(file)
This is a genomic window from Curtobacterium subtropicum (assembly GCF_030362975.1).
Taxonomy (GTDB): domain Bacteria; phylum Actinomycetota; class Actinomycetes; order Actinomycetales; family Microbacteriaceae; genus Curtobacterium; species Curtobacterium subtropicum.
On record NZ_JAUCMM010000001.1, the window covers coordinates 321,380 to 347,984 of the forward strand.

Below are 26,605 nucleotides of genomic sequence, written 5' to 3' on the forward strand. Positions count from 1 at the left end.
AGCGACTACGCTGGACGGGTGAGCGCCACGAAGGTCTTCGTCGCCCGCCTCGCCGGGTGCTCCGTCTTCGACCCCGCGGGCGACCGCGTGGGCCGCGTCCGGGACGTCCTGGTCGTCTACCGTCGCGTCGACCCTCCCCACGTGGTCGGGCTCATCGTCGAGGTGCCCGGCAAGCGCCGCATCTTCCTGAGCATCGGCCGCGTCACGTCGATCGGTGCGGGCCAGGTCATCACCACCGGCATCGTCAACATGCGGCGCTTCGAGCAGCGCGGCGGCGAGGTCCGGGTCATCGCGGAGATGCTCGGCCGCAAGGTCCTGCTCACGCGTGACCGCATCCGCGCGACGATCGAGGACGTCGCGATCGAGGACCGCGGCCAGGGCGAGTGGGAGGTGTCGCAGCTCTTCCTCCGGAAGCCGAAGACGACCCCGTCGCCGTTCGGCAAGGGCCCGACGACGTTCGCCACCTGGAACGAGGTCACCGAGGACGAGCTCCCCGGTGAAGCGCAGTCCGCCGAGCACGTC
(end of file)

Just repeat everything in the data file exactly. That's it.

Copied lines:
This is a genomic window from Curtobacterium subtropicum (assembly GCF_030362975.1).
Taxonomy (GTDB): domain Bacteria; phylum Actinomycetota; class Actinomycetes; order Actinomycetales; family Microbacteriaceae; genus Curtobacterium; species Curtobacterium subtropicum.
On record NZ_JAUCMM010000001.1, the window covers coordinates 321,380 to 347,984 of the forward strand.

Below are 26,605 nucleotides of genomic sequence, written 5' to 3' on the forward strand. Positions count from 1 at the left end.
AGCGACTACGCTGGACGGGTGAGCGCCACGAAGGTCTTCGTCGCCCGCCTCGCCGGGTGCTCCGTCTTCGACCCCGCGGGCGACCGCGTGGGCCGCGTCCGGGACGTCCTGGTCGTCTACCGTCGCGTCGACCCTCCCCACGTGGTCGGGCTCATCGTCGAGGTGCCCGGCAAGCGCCGCATCTTCCTGAGCATCGGCCGCGTCACGTCGATCGGTGCGGGCCAGGTCATCACCACCGGCATCGTCAACATGCGGCGCTTCGAGCAGCGCGGCGGCGAGGTCCGGGTCATCGCGGAGATGCTCGGCCGCAAGGTCCTGCTCACGCGTGACCGCATCCGCGCGACGATCGAGGACGTCGCGATCGAGGACCGCGGCCAGGGCGAGTGGGAGGTGTCGCAGCTCTTCCTCCGGAAGCCGAAGACGACCCCGTCGCCGTTCGGCAAGGGCCCGACGACGTTCGCCACCTGGAACGAGGTCACCGAGGACGAGCTCCCCGGTGAAGCGCAGTCCGCCGAGCACGTC